Will Ohio go to 70 mph speed limit?
Those traveling along Interstate 77 may soon no longer have to hit the brakes when they cross the border from West Virginia into Ohio.
Senators in Ohio signed off on a bill that would increase the speed limit for interstates in rural areas this week but the House balked at the measure, sending it back to a committee.
The bill would adjust speed limits from 65 mph to 70 mph on most portions of interstates in the state.
In the plan the speed limit would remain 65 mph in freeway portions passing through the outer belts of urban areas, and heavily congested areas located near cities would remain 55 mph.
“A critical issue for the State Highway Patrol was ensuring that these highly populated urban areas did not change to 70 mph,” said Lt. Anne Ralston, spokeswoman for the Ohio State Highway Patrol. “For instance the highways around the outer belt of Columbus would remain what they are, but I-77 near Marietta would increase to 70 mph.”
The change would have an impact on both commercial drivers and citizens just trying to get around.
The issue for most truck drivers isn’t how fast the speed limit is set, but rather when different speed limits are posted for cars and trucks, according to Jeff Starner, the owner of Merchants 5 Star trucking company in Marietta.
Starner said about 47 percent of Merchants 5 Star’s miles are driven in Ohio, but the change might not affect every truck or route.
“Generally speaking the truck industry favors lower speeds anyway,” he said. “Companies use a number of variables including fuel economy, driver satisfaction and what the landscape is on the route to determine what speed is best.”
The change in speed limit is an amendment to House Bill 51, according to Sen. Gayle Manning, R-Huron, and chair of the Senate Transportation Committee.
“The reason we added this was because there are 35 other states already doing it,” said Manning. “Our roads and cars are safer than ever. This increase is just going to help save people time.”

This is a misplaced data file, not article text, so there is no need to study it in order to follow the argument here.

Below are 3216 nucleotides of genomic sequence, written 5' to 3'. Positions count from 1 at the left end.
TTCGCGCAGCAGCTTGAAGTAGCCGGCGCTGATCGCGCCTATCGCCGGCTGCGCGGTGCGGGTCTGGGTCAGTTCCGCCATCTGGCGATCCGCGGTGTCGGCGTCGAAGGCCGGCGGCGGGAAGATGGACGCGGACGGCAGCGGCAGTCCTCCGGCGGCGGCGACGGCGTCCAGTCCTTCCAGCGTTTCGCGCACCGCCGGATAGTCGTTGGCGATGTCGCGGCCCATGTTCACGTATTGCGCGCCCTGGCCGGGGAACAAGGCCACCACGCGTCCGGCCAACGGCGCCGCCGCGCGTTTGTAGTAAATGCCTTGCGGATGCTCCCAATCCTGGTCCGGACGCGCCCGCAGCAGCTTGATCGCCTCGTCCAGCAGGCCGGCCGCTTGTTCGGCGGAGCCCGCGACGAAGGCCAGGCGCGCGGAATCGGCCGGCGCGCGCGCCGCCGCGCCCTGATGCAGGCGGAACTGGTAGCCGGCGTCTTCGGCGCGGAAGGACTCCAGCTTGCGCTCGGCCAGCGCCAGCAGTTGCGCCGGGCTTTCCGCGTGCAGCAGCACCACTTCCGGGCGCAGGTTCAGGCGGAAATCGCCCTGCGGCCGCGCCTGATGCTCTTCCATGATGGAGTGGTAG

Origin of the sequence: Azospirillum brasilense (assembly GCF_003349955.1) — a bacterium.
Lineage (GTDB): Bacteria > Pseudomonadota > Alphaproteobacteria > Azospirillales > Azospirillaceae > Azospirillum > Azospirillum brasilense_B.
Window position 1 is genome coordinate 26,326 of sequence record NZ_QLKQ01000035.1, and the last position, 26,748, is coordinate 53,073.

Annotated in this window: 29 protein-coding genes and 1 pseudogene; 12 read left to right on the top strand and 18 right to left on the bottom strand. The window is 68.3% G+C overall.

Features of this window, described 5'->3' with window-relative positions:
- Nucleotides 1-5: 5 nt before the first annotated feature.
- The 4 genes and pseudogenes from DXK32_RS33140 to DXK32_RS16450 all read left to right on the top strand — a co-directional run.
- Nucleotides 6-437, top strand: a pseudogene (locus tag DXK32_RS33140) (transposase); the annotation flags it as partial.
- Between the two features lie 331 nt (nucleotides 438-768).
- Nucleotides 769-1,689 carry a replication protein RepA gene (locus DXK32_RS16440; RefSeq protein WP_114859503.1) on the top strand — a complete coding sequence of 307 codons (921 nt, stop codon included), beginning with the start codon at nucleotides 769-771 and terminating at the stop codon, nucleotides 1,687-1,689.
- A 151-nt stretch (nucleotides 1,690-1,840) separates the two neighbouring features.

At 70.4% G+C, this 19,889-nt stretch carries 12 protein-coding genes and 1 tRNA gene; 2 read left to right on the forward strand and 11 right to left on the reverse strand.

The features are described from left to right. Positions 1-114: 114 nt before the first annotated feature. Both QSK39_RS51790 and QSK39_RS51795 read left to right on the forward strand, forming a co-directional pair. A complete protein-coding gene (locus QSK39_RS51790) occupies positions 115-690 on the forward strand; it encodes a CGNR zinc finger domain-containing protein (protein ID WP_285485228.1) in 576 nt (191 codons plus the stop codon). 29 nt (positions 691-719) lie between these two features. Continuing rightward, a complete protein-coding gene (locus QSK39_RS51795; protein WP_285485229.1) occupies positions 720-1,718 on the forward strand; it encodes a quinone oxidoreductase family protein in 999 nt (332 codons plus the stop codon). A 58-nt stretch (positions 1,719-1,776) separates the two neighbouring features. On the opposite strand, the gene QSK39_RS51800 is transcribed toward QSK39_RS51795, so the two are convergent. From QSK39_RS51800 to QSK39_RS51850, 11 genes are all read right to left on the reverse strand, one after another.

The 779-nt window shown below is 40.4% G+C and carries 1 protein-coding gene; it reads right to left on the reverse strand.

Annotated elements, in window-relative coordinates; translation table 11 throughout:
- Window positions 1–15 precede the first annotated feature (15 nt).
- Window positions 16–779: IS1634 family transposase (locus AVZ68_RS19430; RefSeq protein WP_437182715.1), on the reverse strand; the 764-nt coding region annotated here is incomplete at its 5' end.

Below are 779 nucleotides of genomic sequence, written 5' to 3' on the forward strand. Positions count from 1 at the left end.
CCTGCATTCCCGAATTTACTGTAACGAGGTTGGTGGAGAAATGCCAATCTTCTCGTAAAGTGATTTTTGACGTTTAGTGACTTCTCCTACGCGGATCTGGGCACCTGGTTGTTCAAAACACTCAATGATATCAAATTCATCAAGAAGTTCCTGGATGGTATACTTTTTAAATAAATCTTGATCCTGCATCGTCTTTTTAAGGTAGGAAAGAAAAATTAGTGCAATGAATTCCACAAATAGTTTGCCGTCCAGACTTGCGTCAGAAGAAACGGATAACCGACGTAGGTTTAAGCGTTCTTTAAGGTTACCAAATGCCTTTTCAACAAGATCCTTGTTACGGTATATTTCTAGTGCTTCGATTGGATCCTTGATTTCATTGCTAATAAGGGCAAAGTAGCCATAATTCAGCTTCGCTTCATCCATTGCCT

There are currently 35 states including Ohio, that have a speed limit set to 70 mph or above on some portion of their roadway system, according to the Insurance Institute for Highway Safety’s website.
States surrounding Ohio that have a speed limit of 70 mph include West Virginia, Michigan, Kentucky and Indiana.
The Ohio Turnpike changed its speed limit to 70 mph in April 2011 and is currently the only state roadway with a 70 mph speed limit posted.
“The first year they made the change to 70 mph fatalities actually decreased, I believe,” said Manning. “I think accidents in some cases have less to do with the speed of travel, and more to do with weather conditions.”
Ralston said that no in-depth studies on the speed increase and its effect on the Ohio Turnpike were conducted so it’s hard to speculate one way or the other.
“We would need to research that issue in great detail to make any sort of conclusion on if the increase in speed is more dangerous,” said Ralston. “Regardless our goal is to enforce the laws with professionalism and fairness, which we will continue to do regardless of what the speed limit is.”
Some local residents don’t believe the increase in the speed limit is needed for the interstates.
“I think cars are going fast enough as it is,” said Robert Stewart, 87, of Newport. “The faster you are going the less control you have and the harder it is to stop.”
A number of people said they would be excited about the change, however.
Nancy Sams, 72, of Belpre, said she has been waiting for an increase in the speed limit.